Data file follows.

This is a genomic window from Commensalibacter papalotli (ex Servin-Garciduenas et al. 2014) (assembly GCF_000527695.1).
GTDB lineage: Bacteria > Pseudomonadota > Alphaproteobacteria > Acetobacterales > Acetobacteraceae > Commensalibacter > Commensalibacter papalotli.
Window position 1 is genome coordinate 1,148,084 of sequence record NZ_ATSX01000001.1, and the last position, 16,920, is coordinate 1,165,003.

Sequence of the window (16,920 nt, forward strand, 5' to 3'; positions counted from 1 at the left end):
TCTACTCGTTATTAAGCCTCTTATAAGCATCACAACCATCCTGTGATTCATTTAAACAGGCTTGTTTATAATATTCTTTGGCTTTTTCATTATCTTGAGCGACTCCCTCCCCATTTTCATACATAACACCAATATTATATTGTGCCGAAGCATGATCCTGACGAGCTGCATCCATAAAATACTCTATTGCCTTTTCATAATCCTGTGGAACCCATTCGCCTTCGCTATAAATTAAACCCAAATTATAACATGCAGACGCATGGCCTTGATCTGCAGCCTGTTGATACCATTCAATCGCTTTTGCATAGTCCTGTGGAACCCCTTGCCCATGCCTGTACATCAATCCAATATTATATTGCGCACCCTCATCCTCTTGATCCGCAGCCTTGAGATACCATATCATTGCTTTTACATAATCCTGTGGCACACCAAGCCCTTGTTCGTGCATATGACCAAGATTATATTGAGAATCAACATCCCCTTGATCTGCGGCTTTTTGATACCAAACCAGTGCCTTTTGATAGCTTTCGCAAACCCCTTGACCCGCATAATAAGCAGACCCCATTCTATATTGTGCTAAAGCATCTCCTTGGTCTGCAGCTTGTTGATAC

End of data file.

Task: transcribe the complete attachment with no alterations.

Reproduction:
This is a genomic window from Commensalibacter papalotli (ex Servin-Garciduenas et al. 2014) (assembly GCF_000527695.1).
GTDB lineage: Bacteria > Pseudomonadota > Alphaproteobacteria > Acetobacterales > Acetobacteraceae > Commensalibacter > Commensalibacter papalotli.
Window position 1 is genome coordinate 1,148,084 of sequence record NZ_ATSX01000001.1, and the last position, 16,920, is coordinate 1,165,003.

Sequence of the window (16,920 nt, forward strand, 5' to 3'; positions counted from 1 at the left end):
TCTACTCGTTATTAAGCCTCTTATAAGCATCACAACCATCCTGTGATTCATTTAAACAGGCTTGTTTATAATATTCTTTGGCTTTTTCATTATCTTGAGCGACTCCCTCCCCATTTTCATACATAACACCAATATTATATTGTGCCGAAGCATGATCCTGACGAGCTGCATCCATAAAATACTCTATTGCCTTTTCATAATCCTGTGGAACCCATTCGCCTTCGCTATAAATTAAACCCAAATTATAACATGCAGACGCATGGCCTTGATCTGCAGCCTGTTGATACCATTCAATCGCTTTTGCATAGTCCTGTGGAACCCCTTGCCCATGCCTGTACATCAATCCAATATTATATTGCGCACCCTCATCCTCTTGATCCGCAGCCTTGAGATACCATATCATTGCTTTTACATAATCCTGTGGCACACCAAGCCCTTGTTCGTGCATATGACCAAGATTATATTGAGAATCAACATCCCCTTGATCTGCGGCTTTTTGATACCAAACCAGTGCCTTTTGATAGCTTTCGCAAACCCCTTGACCCGCATAATAAGCAGACCCCATTCTATATTGTGCTAAAGCATCTCCTTGGTCTGCAGCTTGTTGATAC